February 2, 2018

TIP OF THE WEEK: To designate entities that you believe qualify as Directly Impacted Applicants under FCC order FCC 17-139, follow the guidance in the article titled "Designating Directly Impacted Applicants for Hurricane Relief" from the January 12 SL News Brief. Providing this information in advance of the review of FY2018 applications will assist USAC in the processing of those applications.

Commitments for Funding Year 2017

Funding Year 2017. USAC is scheduled to release Funding Year (FY) 2017 Wave 39 Funding Commitment Decision Letters (FCDLs) on February 8 and Wave 40 FCDLs (for some of the hurricane relief applications filed during the Second FY2017 Application Window) on February 9. As of February 2, FY2017 commitments total over $2.16 billion.

On the date that FCDLs are issued, you can access your FCDL notification from the Notifications section of your landing page in the E-rate Productivity Center (EPC).

Update for Directly Impacted Applicants on Submitting Post-Commitment Requests

In the November 9, 2017 SL News Brief, we discussed emergency relief provided under Order FCC 17-139 to certain schools and libraries impacted by Hurricanes Harvey, Irma, and Maria (Hurricanes). To allow Directly Impacted Applicants to apply for relief, USAC opened a Second FY2017 Application Window, which closed on Wednesday, December 13, 2017. Directly Impacted Applicants are defined as schools and libraries that are located in counties designated by the Federal Emergency Management Agency (FEMA) as eligible for individual disaster assistance and that certify that they have incurred substantial damage to E-rate eligible services as a result of one or more of the Hurricanes.

In the January 19 SL News Brief, we asked Directly Impacted Applicants who applied in the Second FY2017 Application Window to wait to submit post-commitment requests (e.g., appeals, SPIN changes, service substitutions, and FCC Forms 500) until we could update EPC so that we could process these requests.

EPC has now been successfully updated, and Directly Impacted Applicants can submit their post-commitment requests. If you need assistance or more information in order to file these requests, you can open a customer service case in EPC or call CSB at 888-203-8100.

More Reminders on the Competitive Bidding Process and the FCC Form 470

In last week's SL News Brief, we provided some reminders on the FCC Form 470 and the competitive bidding process. Following are some additional reminders to help you through the process.

How do I count the 28 days?

The day that you certify the FCC Form 470 in EPC – even if you certify it at 11:59 PM EDT – counts as the first day of your 28-day waiting period. Weekend days and holidays also count toward your 28 days.

  • EPC calculates the end of your 28-day waiting period and displays it on your FCC Form 470. We refer to this date as the Allowable Contract Date or ACD. You can also find the ACD in the Receipt Notification Letter posted on your News tab in EPC shortly after you certify your form.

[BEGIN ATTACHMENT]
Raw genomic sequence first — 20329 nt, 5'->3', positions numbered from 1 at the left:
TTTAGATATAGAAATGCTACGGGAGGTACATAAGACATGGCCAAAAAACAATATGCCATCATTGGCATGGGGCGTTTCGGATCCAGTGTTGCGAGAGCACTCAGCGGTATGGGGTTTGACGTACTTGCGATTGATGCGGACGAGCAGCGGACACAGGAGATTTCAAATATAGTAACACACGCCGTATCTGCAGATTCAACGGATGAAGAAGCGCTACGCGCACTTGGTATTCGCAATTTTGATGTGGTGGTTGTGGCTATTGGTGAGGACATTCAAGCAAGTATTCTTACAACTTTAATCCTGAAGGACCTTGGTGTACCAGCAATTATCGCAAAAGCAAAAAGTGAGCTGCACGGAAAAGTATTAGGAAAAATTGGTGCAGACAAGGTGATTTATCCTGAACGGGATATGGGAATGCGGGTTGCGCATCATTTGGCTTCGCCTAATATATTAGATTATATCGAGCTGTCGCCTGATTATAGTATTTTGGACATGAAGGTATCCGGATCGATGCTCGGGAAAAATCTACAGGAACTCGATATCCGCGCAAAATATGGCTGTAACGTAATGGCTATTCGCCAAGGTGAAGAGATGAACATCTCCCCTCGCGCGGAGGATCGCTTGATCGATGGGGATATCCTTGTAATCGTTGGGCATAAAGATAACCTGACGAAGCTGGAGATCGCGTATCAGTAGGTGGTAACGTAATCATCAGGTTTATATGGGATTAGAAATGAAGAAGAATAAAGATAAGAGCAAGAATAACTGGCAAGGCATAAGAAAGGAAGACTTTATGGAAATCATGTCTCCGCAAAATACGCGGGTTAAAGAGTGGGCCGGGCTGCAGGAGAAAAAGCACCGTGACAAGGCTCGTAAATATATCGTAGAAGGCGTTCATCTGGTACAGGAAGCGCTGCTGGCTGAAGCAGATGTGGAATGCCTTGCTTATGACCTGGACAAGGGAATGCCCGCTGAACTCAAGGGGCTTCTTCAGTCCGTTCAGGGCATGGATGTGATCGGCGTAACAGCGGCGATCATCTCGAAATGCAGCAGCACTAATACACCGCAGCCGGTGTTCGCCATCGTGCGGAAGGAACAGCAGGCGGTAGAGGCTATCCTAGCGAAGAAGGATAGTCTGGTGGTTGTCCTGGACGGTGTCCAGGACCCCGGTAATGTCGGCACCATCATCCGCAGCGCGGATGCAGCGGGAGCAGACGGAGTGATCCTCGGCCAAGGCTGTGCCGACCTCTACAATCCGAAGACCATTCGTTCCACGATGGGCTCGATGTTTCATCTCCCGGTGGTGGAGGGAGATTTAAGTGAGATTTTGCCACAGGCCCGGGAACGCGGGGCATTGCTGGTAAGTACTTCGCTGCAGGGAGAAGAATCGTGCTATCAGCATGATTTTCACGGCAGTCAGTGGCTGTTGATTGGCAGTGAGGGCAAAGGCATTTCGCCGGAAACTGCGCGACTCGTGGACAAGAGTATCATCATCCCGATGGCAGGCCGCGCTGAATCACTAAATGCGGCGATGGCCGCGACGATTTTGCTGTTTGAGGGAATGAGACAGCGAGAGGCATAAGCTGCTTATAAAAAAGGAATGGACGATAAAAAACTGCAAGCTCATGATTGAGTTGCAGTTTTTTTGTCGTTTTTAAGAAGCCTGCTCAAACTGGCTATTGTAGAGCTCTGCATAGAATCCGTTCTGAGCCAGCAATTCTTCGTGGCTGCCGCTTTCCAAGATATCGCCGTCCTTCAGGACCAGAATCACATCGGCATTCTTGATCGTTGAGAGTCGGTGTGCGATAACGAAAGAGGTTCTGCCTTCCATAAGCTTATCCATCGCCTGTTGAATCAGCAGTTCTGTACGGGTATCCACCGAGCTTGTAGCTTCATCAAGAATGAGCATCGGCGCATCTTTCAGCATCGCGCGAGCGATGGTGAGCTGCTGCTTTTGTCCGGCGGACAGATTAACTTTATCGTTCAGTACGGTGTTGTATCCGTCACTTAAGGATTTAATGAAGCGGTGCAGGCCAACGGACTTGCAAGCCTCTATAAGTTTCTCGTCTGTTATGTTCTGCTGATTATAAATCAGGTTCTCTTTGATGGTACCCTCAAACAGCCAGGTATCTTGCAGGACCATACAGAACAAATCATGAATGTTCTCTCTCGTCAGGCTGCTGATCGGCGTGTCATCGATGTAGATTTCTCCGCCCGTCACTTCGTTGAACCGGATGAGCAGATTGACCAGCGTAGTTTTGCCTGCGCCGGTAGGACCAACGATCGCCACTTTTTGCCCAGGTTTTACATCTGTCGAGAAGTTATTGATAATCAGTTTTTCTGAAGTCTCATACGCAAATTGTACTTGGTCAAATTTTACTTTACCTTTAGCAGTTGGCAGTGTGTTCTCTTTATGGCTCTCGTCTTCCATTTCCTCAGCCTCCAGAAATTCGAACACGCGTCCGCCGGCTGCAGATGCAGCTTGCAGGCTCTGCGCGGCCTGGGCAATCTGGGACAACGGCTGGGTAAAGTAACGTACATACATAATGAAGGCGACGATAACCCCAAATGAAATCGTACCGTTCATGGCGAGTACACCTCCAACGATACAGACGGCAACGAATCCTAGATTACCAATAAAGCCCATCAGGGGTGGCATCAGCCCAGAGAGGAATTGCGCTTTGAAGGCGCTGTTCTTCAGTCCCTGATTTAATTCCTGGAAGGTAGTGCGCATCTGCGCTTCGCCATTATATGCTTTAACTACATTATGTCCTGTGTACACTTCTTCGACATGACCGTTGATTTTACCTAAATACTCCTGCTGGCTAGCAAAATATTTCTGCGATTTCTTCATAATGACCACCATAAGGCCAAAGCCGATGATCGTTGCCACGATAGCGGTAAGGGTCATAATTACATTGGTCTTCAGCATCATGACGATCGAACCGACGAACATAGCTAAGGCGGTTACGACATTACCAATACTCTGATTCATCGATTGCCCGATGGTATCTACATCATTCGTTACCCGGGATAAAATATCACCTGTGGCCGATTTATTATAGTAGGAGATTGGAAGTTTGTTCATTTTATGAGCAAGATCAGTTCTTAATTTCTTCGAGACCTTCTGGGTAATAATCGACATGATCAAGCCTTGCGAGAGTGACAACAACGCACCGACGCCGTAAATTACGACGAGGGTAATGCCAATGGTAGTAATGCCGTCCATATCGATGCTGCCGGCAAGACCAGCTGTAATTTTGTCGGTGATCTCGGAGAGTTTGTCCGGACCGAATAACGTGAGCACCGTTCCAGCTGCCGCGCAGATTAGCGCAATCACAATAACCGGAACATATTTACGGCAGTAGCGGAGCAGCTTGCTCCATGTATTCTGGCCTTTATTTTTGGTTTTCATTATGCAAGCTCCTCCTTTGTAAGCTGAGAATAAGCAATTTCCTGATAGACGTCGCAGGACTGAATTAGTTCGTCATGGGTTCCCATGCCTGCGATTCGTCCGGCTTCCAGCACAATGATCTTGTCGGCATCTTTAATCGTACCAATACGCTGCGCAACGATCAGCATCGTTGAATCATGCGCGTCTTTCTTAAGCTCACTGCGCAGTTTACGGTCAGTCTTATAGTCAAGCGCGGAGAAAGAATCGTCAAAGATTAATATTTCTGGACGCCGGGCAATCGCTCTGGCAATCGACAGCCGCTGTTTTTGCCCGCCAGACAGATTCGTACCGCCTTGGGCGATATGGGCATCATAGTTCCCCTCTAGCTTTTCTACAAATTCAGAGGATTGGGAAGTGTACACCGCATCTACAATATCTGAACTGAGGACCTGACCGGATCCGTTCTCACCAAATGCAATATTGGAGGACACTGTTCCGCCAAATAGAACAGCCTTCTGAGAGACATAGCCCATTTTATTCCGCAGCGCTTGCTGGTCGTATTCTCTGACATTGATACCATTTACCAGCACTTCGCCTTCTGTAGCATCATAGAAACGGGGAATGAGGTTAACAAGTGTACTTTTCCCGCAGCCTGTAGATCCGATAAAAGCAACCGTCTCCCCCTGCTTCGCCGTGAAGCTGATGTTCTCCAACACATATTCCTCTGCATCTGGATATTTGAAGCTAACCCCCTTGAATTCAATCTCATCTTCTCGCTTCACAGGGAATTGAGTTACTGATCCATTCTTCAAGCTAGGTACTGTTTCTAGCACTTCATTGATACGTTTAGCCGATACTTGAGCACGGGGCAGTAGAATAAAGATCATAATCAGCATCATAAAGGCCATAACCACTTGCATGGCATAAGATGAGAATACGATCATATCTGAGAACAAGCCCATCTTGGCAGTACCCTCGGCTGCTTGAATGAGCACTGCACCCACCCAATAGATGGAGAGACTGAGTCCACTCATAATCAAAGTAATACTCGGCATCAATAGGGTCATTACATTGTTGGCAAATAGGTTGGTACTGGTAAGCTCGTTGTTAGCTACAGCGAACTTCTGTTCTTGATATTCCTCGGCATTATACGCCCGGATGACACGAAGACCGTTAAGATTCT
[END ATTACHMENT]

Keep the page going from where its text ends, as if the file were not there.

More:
• If you make a cardinal change to the scope of your project and/or the services you are requesting by adding one or more RFP documents to your existing form, you must restart your 28-day clock. In this case, you must count the 28 days yourself – EPC does not calculate a new ACD for you. (See last week's SL News Brief for a description of changes that require you to post a new FCC Form 470.)
  • Note that you will not be able to create a contract record or finish creating a funding request on an FCC Form 471 if the cited FCC Form 470 has not be posted for at least 28 days.

Do I always have to file an FCC Form 470?

You do not have to file an FCC Form 470 if:

  • You are under a multi-year contract that covers your services for the upcoming funding year.
  • You have a contract with voluntary extensions, and you and your service provider agree to exercise an extension that covers your services for the upcoming funding year before you file your FCC Form 471.
  • You are eligible to purchase from a master contract signed by an organization such as a state agency, statewide network, or consortium if that contract was signed pursuant to an FCC Form 470 posted by that organization.
  • You order a commercially available, business-class internet access service that meets specific requirements.

Do I have to file an FCC Form 470 if I have only one service provider in my area?

Yes. If you are receiving services under tariff or on a month-to-month basis, you must file an FCC Form 470 each year. There may be other service providers you are not aware of who could submit viable bids if they had access to the information on the services you need.

How do I describe the services I need?

You can use the narrative field in each of your service requests to clearly describe the services you are requesting. This helps potential bidders understand the size and scope of the project and the services being requested so that they can submit responsive bids. If you need more space or your requests are large and/or complex, you should consider issuing an RFP or similar document so that you can describe your project in sufficient detail.